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Curious- why does last boost contain lye? And people put this on their eyes!

("Sodium hydroxide"- NaOH).... Although caustic soda is not a systemic toxin, it is however extremely corrosive and can cause severe burns to body tissues! (The eyes are particularly at risk, as caustic soda is able to hydrolyze protein, which is often the cause of severe eye damage) As its name implies, caustic soda is caustic and one of many alkaline compounds that are referred to as lye- or pure sodium hydroxide, at room temperature is an odorless, white solid. It should be used with caution, as it is an alkaline corrosive that can be hazardous!

(Caustic soda/sodium hydroxide, is used in the manufacture of plastic wrap, soap and paper and is the major ingredient in most oven cleaners and liquid drain cleaners.) In chemical manufacturing, it is used in metal processing, oil refining and water treatment.. When it reacts with moisture in the air, it dissolves, generating heat. This heat may cause nearby flammable materials to ignite, resulting in a fire. It should be safely stored in a dry, cool and well-ventilated place, away from oxidizing or organic materials.

It should not be allowed to come into contact with metal powders or acids. *Please post an answer to your consumers (and sales people /consultants) AS THEY ARE NOT BEING MADE AWARE OF THIS FACT. *I am aware of others who have inquired and have yet to receive an answer without being banned.

The public deserves to know! .

Product or Service Mentioned: Rodan And Fields Lash Boost Serum.

Reason of review: Bad quality.

Company wrote 0 public responses to the review from Jul 20, 2017.
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Anonymous
#1603360

The picture shown is for the redefine face creams not lashboost . Girl bye

Anonymous
#1406847

Side effects like red swollen upper eyelids are not worth the money you pay after the fact you can't send it back. I would Never Recommend use of This Product by R+F for long term use.

If you want to support your Friends Business sure waste your Money.

Buyer Beware. Pyramid Schemes of selling products should be Illegal.

Anonymous
#1363095

Maybe you don't realize this, but mixing lye with fat is how you make bar soap.

Lye water is used to make bread products such as bagels, pretzels, and Chinese Moon Cakes.

Just because this product contains lye, doesn't make it inherently dangerous. It's just chemistry.

Anonymous
to Caryn #1363193

Maybe you don't realize this but there's also sodium hydroxide is this which can ignite if gets to certain temp. Hence the reason people are complaining of eyes burning when using this ***!

You must be another dumb consultant trying to make your numbers by pushing this garbage. let me guess, you're one of the 99.9% not making anything!

Anonymous
#1353409

I used the lash booster twice. My whole eye area is red and stimgs. Never again.

Anonymous
#1353157

This is downright scary!! Interestingly enough, you can no longer purchase this crappy product on rodan fields website....hmmm...they say it's because they are 'sold out' due to high demand but I'm speculating it's due to major complaints of eye problems, infections, etc.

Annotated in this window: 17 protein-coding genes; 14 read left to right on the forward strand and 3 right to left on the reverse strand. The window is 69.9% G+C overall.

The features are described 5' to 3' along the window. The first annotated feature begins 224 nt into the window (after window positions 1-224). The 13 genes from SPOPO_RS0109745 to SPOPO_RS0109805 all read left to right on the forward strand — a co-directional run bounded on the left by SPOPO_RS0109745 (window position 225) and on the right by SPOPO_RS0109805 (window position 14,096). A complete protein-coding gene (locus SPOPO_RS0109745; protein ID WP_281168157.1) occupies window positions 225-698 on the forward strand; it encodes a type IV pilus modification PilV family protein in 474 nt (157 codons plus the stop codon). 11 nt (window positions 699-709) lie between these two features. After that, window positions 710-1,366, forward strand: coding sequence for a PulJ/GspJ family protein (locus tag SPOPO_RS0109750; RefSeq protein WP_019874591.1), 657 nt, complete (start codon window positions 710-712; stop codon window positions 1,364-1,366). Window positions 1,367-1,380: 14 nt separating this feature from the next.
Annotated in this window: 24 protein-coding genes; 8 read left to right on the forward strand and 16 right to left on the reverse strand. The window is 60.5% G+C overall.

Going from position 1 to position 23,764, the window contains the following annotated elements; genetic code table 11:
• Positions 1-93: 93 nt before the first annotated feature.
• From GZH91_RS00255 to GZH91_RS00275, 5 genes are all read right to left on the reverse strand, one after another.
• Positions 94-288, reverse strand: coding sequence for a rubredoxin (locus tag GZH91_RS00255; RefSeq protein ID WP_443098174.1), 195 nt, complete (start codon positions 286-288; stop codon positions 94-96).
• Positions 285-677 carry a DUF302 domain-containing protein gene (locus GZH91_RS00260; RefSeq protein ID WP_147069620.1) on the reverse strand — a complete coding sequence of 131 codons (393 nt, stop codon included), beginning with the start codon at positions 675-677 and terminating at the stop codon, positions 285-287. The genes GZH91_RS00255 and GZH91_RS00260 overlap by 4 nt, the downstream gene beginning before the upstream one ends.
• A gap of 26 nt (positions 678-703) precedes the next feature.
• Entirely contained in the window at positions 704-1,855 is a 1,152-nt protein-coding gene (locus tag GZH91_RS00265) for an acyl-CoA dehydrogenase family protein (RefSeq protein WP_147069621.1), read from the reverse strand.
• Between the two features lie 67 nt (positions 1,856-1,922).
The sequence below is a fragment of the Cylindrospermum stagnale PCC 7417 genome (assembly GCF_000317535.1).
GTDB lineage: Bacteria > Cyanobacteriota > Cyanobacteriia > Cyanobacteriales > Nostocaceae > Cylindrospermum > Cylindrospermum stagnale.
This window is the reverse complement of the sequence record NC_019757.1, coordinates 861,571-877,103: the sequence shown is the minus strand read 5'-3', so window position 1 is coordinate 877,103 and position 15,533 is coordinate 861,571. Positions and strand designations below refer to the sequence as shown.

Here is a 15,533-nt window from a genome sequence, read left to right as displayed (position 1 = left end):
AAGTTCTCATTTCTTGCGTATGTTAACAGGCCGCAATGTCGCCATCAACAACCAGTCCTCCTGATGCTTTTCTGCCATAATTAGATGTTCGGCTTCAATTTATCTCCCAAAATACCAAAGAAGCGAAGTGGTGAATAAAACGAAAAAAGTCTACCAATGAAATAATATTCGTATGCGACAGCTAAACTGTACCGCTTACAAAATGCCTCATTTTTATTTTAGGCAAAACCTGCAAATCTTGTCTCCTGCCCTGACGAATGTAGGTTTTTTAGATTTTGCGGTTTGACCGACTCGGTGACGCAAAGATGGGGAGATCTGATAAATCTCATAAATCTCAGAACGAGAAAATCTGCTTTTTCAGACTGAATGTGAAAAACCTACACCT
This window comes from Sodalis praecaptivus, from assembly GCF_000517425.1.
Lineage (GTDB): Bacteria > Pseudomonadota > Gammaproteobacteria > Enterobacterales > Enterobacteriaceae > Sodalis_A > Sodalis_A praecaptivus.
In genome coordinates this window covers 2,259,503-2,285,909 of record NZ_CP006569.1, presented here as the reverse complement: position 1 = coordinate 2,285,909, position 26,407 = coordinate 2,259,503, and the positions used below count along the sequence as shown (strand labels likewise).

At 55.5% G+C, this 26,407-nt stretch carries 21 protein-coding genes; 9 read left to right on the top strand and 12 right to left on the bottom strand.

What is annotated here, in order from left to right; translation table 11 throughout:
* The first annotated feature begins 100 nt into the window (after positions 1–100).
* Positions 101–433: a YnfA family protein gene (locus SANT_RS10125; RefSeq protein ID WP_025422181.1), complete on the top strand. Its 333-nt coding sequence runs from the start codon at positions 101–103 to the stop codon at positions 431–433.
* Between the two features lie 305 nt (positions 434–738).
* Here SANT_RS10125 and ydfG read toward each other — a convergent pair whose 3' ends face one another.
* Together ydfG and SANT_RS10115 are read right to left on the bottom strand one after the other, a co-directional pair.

this company needs to be inestigated and shut down! Crappy products, loaded with chemicals across all lines of product, over priced and dumb consultants that think they are skin care experts!!

Anonymous
to Anonymous #1413363

I see there is some confusion about “chemicals” used in R&F products. Sodium hydroxide (NaOH) is a base commonly used to adjust the pH of a formulation closer to neutral.

This is the base most commonly used in all industries simply to adjust the final pH of a formula that is more acidic (low pH) than desired. Once the NaOH has been added, it essentially cancels out excess acid and by doing so, becomes water. Try to remember that even water (H2O) is a “chemical” that can harm people. It matters how the chemical is used...not just that it is present.

I don’t work for R&F and am not a consultant.

I have a friend who is a consultant and I was curious about the multi-level marketing setup used. In researching that, I came across these postings. I am a chemist with a PhD in pharmaceutical formulation and just want to assure you that the presence of NaOH (a “chemical”) in a skin care product is a good thing when used to maintain a pH safe for the skin.

Please try not to paint with such a broad brush.

R&F consultants may not be fully aware of the chemistry behind the products they represent, but neither are you.

I understand posting your feelings due to frustration if you have had a bad reaction to a product. Your personal experience is not direct evidence that a product is bad. Breakouts and irritation occur in a percent of the population for any topical product.

No one knows exactly why, but it’s generally considered to be differences in sensitivity to ingredients...sometimes allergies come into play.

There are Regulatory requirements (FDA) for how ingredients must be named on pharmaceutical and cosmetic labeling. The names must be the universal scientific ones in traditional “chemical” format.

Some companies will add in a softer description in parentheses in attempt to show the consumer how “natural” the ingredient really is. For example: Dihydrogen monoxide (water).

Anonymous
to Jennifer #1603361

Yes

Anonymous
#1352472

Wow! Thanks for sharing.

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